POSTS BY Daniel Sarmiento

The EU and the Catalan Crisis

The events of the past week in Catalunya (and of the weeks that will follow) are very serious and worrying. Catalunya is a region of a Member State of the EU that has begun a unilateral process of independence, disregarding the Constitution, its Statute of Autonomy and the opposition of half of the Catalan population. It’s a remarkable challenge for Spanish democracy. It’s a challenge for the EU as well.

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The Singapore Silver Bullet

Is the CJEU’s Opinion on the Singapore free trade agreement a boost for Brexit? After reading the Opinion my feeling is exactly the opposite. The Court has made a clever juggling exercise with Christmas presents for everybody. But in fact, the Court has saved the best Christmas present for itself. And there are hardly any gifts for Britain. In fact, the Opinion contains a paragraph that could blow up the entire Brexit process.

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The Great Repeal Bill and the Charter of Fundamental Rights – not a promising start

On the day Brexit happens EU Law will be incorporated into the UK legal system, including the entirety of the Court of Justice’s case-law. This is a huge digestion of rules and judicial rulings, unprecedented in the way and speed in which it will take place. However, there is a piece of EU Law that will not be incorporated into UK Law. This is no ordinary or irrelevant piece. It is the Charter of Fundamental Rights of the European Union. It is another revealing sign of the impact that Brexit will have in the UK and, above all, for UK citizens and their rights.

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An Instruction Manual to Stop a Judicial Rebellion (before it is too late, of course)

2016 was not a good year for the EU. Among many other things, one of the EU’s proudest achievements, its judiciary, has shown the first signs of worrying instability: In Germany, Denmark and Italy, high-level courts have openly and harshly declared their dissatisfaction with rulings by the European Court of Justice. I would not say that these are nationalist overreactions. These are worrying (and I would add justified) signs of something going wrong.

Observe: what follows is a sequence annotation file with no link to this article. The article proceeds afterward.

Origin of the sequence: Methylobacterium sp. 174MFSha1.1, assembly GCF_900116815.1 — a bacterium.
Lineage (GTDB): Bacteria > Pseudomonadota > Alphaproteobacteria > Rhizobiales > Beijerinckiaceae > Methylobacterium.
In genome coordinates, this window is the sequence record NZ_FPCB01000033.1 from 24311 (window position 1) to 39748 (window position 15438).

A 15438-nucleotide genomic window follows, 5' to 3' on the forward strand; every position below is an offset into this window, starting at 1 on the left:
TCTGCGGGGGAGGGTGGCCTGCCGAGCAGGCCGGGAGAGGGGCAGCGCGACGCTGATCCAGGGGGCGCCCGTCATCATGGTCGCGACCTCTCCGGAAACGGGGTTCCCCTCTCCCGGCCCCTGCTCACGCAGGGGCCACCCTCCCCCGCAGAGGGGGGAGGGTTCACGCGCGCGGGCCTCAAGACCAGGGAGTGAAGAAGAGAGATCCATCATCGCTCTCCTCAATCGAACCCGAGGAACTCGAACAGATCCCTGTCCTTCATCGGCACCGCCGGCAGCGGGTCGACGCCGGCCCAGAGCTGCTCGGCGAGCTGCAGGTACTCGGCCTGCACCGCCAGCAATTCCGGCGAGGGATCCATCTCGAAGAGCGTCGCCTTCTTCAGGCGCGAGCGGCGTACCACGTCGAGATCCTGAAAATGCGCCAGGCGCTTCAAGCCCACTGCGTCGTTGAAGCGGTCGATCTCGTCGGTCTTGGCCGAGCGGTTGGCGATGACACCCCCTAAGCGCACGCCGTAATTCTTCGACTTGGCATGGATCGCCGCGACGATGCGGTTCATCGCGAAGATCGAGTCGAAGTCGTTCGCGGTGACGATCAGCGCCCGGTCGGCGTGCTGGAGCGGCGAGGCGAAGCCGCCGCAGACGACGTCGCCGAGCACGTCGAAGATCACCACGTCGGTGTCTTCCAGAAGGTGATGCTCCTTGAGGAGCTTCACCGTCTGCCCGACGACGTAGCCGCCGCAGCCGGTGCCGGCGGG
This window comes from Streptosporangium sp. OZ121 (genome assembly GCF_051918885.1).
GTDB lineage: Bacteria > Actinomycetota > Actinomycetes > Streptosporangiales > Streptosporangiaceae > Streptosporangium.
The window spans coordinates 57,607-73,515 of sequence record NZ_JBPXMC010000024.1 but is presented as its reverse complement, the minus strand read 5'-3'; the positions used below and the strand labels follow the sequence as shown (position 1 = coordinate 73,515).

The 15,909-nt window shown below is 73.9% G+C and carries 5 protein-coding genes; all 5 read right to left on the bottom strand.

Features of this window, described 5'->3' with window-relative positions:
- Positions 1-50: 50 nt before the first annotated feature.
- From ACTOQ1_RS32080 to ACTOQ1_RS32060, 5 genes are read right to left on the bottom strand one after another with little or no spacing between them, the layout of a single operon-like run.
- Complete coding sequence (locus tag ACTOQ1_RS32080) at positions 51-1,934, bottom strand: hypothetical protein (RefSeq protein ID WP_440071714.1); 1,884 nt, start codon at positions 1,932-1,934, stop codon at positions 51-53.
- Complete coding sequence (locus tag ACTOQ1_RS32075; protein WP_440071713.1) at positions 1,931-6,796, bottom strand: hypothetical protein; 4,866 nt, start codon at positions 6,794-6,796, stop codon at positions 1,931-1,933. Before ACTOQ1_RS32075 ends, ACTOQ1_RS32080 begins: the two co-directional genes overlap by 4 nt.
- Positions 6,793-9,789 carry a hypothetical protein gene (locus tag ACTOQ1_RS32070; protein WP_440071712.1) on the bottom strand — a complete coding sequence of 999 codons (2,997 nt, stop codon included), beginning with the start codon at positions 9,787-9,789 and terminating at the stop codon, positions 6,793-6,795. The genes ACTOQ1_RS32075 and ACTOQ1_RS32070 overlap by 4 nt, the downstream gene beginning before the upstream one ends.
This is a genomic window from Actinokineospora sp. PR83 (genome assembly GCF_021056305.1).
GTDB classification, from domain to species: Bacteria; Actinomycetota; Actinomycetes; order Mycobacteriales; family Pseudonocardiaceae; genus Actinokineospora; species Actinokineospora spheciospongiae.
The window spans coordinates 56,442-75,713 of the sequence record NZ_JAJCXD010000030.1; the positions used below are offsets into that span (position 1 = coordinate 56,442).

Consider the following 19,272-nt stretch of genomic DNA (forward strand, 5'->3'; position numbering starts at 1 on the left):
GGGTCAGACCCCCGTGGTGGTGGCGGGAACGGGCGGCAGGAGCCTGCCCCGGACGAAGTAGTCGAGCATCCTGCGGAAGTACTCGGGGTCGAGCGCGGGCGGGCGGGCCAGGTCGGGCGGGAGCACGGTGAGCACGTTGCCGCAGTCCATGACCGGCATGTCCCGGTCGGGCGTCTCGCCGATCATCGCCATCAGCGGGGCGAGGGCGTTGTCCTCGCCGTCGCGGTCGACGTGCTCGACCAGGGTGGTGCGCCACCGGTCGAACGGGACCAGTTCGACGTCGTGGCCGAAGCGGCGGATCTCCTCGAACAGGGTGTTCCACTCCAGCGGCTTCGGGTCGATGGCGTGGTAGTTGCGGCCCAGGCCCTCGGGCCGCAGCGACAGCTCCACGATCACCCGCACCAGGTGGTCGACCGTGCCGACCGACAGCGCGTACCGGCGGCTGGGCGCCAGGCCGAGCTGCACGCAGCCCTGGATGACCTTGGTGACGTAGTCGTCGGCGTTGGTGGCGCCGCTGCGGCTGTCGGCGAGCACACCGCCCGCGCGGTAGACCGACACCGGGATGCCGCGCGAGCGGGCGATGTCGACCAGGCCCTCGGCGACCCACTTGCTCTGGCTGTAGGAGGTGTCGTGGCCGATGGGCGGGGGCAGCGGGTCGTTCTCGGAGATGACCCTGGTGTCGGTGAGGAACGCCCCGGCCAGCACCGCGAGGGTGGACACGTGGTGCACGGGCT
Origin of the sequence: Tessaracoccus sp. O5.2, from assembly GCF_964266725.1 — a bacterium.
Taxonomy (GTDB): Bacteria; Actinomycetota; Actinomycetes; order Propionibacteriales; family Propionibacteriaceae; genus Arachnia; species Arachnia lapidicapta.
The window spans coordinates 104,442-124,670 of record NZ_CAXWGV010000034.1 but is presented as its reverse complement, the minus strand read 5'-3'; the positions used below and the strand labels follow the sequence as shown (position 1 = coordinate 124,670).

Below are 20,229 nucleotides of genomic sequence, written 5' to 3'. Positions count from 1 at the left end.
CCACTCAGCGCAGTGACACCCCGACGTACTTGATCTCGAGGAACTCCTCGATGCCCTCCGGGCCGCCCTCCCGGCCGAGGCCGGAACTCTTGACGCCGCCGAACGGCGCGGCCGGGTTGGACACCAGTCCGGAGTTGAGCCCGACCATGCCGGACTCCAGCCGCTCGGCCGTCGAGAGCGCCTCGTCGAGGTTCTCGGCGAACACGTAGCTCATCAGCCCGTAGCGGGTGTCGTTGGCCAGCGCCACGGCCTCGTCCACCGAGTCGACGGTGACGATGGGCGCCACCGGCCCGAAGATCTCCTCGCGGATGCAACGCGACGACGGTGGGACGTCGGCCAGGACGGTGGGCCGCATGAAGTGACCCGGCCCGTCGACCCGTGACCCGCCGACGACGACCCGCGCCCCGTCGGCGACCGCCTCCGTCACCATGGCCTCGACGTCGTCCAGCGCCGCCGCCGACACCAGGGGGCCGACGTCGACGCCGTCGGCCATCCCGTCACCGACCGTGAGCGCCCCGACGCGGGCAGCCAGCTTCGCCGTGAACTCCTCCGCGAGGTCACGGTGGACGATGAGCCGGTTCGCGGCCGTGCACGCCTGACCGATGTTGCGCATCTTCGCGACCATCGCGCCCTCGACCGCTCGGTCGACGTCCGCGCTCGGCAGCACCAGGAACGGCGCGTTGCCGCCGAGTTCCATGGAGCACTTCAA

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Miller, Brexit and the (maybe not to so evil) Court of Justice

As strange as this might sound, hardcore Brexiteers have now their closest and most reliable ally not at home. But in what they have considered to be, all these years, the evil, monstrous, devilish, undemocratic, unelected, corrupt and dictatorial Court of Justice of the European Union.

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Awakenings: the "Identity Control" decision by the German Constitutional Court

The GCC has applied, for the first time, its “identity control” to a case fully covered by EU Law. In the end, it quashes the decision of the instance court but it states that EU and German law are perfectly in line with the solution it comes to. What is all the fuss about? Why has the GCC made an “identity control” when the Framework Decision solves the case anyway in the same terms? It seems as if the GCC is sending a message to Luxembourg. It is a harmless judgment on the facts, but a very important one on the symbolic side.

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What Schrems, Delvigne and Celaj tell us about the state of fundamental rights in the EU

The overall message looks puzzling. First, privacy is a super-fundamental right that reigns supreme above all other rights after the Court’s decision in Schrems. Second, national electoral rules governing the right to vote in elections to the European Parliament come under the scope of application of the Charter, but Member States can restrict such a right as long they do so in a proportionate way, says the Court in Delvigne. And third, illegal immigrants who have already been ordered to abandon the territory of the EU can be subject to criminal prosecution if they ever return, according to the Court in Celaj. In sum, Privacy is a super-fundamental right. The right to vote is quite super, but not as much. The rights to liberty and free movement are not super at all, at least when they concern third country nationals. Is this the kind of case-law one would expect from a fundamental rights court? Does this make any sense at all? Maybe it does.

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Democratic Russian Roulette

It is inevitable to speak about Greece today. There is a generalized feeling of astonishment about the Greek government’s decision to hold a referendum on the Eurogroup’s second-to-last offer laid down on Thursday. The astonishment has basically two strands: some say it is economic and political suicide for Greece; some say it is the most dignified way out for the Greek people (and its government). I am personally not astonished. I am enraged.

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